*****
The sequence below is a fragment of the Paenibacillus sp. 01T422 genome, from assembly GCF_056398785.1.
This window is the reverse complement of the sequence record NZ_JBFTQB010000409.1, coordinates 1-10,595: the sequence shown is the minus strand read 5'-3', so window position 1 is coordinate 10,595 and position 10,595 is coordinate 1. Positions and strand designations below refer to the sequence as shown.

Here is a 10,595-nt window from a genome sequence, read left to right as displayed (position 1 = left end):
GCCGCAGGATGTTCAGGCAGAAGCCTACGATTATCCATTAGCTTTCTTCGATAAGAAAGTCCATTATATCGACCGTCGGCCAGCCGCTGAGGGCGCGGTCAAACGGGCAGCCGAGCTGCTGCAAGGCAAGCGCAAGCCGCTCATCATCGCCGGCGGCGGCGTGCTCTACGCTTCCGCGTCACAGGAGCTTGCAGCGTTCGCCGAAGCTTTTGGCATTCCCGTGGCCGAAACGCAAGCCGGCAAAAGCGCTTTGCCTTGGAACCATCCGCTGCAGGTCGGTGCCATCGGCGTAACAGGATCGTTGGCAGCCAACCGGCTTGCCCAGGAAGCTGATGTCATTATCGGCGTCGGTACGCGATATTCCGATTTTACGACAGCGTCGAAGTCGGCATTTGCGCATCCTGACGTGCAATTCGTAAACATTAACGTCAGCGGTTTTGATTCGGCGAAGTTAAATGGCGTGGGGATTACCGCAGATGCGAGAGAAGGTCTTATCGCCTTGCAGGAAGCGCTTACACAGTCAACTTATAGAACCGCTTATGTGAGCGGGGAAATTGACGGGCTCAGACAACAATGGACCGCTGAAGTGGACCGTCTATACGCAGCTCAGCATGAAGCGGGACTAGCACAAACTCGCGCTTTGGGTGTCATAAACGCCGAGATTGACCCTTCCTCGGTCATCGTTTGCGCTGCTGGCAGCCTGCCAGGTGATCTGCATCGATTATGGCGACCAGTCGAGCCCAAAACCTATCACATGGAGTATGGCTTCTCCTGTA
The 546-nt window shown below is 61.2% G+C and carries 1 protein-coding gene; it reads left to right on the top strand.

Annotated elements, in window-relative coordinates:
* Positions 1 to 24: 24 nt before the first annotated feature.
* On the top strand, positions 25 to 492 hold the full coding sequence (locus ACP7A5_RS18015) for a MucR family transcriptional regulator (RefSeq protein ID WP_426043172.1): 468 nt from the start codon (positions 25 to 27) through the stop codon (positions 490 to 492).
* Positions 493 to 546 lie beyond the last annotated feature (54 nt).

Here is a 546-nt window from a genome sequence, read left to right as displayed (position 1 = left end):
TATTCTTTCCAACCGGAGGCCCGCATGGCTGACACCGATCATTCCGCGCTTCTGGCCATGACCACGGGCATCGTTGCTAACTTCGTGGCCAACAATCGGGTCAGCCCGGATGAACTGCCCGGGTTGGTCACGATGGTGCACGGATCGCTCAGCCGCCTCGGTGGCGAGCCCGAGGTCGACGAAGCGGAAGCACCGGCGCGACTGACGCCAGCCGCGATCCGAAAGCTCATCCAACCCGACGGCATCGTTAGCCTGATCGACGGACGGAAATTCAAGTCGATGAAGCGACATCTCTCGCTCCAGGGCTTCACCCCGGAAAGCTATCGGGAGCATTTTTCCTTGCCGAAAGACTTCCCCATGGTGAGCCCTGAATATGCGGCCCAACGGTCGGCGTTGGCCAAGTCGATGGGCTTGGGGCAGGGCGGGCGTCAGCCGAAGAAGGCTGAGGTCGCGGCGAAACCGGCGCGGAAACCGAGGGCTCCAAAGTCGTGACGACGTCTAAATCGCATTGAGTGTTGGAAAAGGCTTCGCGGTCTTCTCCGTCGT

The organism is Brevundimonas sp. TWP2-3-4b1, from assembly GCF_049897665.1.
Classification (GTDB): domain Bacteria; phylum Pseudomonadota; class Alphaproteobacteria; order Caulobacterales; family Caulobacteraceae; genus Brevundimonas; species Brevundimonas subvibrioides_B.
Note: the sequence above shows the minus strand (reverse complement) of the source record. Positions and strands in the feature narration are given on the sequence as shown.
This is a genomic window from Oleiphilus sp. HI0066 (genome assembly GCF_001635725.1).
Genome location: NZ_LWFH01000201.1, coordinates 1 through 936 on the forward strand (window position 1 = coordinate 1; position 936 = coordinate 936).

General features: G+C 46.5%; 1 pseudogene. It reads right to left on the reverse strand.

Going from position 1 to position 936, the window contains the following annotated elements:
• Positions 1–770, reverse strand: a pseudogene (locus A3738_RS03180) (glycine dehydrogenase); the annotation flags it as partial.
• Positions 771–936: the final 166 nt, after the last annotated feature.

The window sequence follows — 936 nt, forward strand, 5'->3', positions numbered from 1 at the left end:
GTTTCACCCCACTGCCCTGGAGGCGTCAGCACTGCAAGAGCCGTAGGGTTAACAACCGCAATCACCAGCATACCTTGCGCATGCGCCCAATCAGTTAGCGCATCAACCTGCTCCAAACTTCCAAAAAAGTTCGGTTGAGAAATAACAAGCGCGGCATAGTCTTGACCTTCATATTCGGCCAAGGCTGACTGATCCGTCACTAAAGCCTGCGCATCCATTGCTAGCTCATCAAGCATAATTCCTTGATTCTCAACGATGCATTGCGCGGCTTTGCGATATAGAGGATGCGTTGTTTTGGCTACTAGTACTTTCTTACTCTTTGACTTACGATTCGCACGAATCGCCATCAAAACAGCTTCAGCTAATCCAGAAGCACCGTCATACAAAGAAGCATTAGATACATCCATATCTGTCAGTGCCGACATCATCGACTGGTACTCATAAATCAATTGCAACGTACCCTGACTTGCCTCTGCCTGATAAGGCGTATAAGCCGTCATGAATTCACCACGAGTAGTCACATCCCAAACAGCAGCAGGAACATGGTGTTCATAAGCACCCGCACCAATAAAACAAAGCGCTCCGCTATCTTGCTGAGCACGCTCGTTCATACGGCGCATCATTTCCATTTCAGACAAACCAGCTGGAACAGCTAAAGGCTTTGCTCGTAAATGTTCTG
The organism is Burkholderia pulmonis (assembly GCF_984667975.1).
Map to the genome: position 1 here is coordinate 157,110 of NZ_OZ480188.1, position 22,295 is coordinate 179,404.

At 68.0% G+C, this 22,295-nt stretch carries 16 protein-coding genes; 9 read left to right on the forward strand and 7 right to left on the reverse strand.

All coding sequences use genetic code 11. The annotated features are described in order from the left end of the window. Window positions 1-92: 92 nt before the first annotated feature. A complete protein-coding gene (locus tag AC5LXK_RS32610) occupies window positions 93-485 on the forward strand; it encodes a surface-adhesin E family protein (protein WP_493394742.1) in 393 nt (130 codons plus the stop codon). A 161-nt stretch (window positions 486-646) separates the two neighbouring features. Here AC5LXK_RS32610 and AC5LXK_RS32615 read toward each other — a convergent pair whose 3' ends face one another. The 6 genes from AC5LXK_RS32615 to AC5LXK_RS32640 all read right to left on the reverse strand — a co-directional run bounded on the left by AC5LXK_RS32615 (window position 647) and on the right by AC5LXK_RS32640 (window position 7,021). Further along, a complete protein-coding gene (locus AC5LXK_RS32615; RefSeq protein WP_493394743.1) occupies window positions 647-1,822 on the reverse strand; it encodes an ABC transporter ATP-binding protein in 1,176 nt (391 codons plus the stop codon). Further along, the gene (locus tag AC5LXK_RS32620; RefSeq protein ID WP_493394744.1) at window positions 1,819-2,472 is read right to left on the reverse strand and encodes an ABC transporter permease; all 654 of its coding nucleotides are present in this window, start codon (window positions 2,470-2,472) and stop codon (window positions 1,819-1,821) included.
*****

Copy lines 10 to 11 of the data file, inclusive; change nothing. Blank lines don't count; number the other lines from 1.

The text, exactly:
Here is a 546-nt window from a genome sequence, read left to right as displayed (position 1 = left end):
TATTCTTTCCAACCGGAGGCCCGCATGGCTGACACCGATCATTCCGCGCTTCTGGCCATGACCACGGGCATCGTTGCTAACTTCGTGGCCAACAATCGGGTCAGCCCGGATGAACTGCCCGGGTTGGTCACGATGGTGCACGGATCGCTCAGCCGCCTCGGTGGCGAGCCCGAGGTCGACGAAGCGGAAGCACCGGCGCGACTGACGCCAGCCGCGATCCGAAAGCTCATCCAACCCGACGGCATCGTTAGCCTGATCGACGGACGGAAATTCAAGTCGATGAAGCGACATCTCTCGCTCCAGGGCTTCACCCCGGAAAGCTATCGGGAGCATTTTTCCTTGCCGAAAGACTTCCCCATGGTGAGCCCTGAATATGCGGCCCAACGGTCGGCGTTGGCCAAGTCGATGGGCTTGGGGCAGGGCGGGCGTCAGCCGAAGAAGGCTGAGGTCGCGGCGAAACCGGCGCGGAAACCGAGGGCTCCAAAGTCGTGACGACGTCTAAATCGCATTGAGTGTTGGAAAAGGCTTCGCGGTCTTCTCCGTCGT